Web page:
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Healthcare Ransomware Problem Is Getting Worse Recently

By January 30, 2021September 1st, 2021Cybersecurity

Ransomware attacks are one of the most prevalent cyber attacks on healthcare. It has been around for many years, however, it became a trend in 2016. Recently, there is a significant increase in the frequency and types of ransomware attacks being perpetrated.

Since 2019, even before Covid-19, healthcare providers became the primary target of ransomware attackers.

This is because healthcare providers are more likely to pay the ransom to prevent the attackers from stealing or leaking patients’ sensitive information such as the patients’ names, social security numbers, addresses, phone numbers, medical data, insurance details and so much more.

Covid-19 only made the vulnerability of the healthcare sector worse. Numerous healthcare providers had to lay off staff including IT and cyber security staff. There is more vulnerability and this is what these malicious criminals are leveraging. The consequences of ransomware attacks are dire for the healthcare industry. In addition to security issues that come with data breaches, it also leads to disruption of medical care. To prevent loss of life, healthcare providers, to a great percent tend to give in to the extortion requests of ransomware criminals.

For example, in June 2020, the University of California San Francisco (UCSF) School of Medicine paid its attackers $1.14 million. Ransomware attacks are so successful despite their tremendous danger and financial costs largely because of inadequate cyber security strategies on the part of healthcare providers. Cyber security strategies have to be developed and embraced to detect and prevent ransomware attacks. This cyber security strategy starts from understanding the life cycle of ransomware attacks.

In their 2019 study titled: A survey on situational awareness of ransomware attacks–detection and prevention parameters; Juan and his team presents the life cycle of ransomware attacks as follows:

Ransomware attacks start from ransomware design. This is where the ransomware developer creates a malware variant. After creating the malware variant the attacker distributes the malware to victims through spam email, phishing, and other infection vectors. Upon arrival, the malware activates. It discovers the host details and obtains a unique encryption key from a remote control server. Thereafter, the ransomware search process begins and it locates targeted file types.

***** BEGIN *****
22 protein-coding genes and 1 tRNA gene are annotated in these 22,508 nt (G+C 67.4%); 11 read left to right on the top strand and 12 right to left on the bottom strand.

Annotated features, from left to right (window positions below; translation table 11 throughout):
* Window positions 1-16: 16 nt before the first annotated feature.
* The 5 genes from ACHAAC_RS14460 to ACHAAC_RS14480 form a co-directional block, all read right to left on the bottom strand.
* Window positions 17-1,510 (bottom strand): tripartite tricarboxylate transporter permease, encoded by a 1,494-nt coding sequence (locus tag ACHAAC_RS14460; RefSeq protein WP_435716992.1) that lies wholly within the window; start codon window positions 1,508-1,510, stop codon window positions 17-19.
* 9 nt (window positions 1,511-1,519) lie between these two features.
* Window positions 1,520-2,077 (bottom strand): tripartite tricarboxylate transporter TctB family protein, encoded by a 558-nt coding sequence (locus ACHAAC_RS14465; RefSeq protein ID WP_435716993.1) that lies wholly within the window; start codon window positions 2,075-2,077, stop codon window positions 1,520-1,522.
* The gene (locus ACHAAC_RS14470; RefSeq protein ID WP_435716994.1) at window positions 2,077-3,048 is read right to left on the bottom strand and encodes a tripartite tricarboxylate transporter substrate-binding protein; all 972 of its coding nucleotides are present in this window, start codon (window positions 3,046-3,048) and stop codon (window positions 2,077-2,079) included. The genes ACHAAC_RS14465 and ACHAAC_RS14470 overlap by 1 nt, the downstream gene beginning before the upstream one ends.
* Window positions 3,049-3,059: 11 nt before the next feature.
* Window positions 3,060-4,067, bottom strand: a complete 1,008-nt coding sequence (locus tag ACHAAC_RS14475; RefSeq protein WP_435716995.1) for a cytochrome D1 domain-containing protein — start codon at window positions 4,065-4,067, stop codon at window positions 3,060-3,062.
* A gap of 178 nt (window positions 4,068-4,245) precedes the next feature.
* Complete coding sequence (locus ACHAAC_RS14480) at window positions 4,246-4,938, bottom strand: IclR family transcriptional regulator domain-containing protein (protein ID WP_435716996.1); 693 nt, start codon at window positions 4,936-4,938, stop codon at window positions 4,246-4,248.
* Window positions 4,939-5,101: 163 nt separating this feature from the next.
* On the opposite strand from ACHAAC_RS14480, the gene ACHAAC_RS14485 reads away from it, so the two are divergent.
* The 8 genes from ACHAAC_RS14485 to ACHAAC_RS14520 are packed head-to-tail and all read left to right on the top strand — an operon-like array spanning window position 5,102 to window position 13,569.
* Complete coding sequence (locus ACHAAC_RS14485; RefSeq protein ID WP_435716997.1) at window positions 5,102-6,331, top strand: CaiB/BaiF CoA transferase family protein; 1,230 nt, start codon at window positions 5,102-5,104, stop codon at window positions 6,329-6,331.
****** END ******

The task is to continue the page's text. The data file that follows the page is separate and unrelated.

After obtaining the targeted files, the encryption process begins. The original files will be deleted while the newly encrypted files will be renamed with a new file extension. At the end of the process, the ransom message typically displays the attacker’s instruction on how to pay the ransom amount.

The infection vectors are the most important aspect of a ransomware cyber security attack. If the infection vectors are locked, ransomware attacks will be dead. All possible infection vectors should be patched up including exploit kits, downloader, and Trojan botnets, social engineering tactics, and traffic distribution systems.

Researchers recommend that healthcare cyber security teams should patch up all the possible infection vectors by applying all the available patches. However, despite the availability of patches, surprisingly, some healthcare providers are yet to patch up their infection vectors.

In situations where patches have not yet been released, the OCR 2018 report suggests that IT departments should implement compensating controls to reduce the risk of identified security vulnerabilities to an acceptable level. The compensating controls include restricting network access and disabling network services or software components to protect vulnerabilities that could be exploited via network access (OCR, 2018).

Chris Forte

Chris Forte

Chris Forte, President and CEO of Olmec Systems, has been in the MSP workspace for the past 25 years. Chris earned his Master’s Degree from West Virginia University, graduating Magna Cum Laude. He was a past member of the Entrepreneurs’ Organization, a current member of the New Jersey Power Partners and Executive Association of New Jersey, where he has previously served on its board of directors. In his spare time, Chris enjoys traveling with his family. He also admits to being a struggling golfer and avid watcher of college football and basketball. He currently lives in Boonton Township, NJ with his wife, two daughters, son, and black lab Luna.

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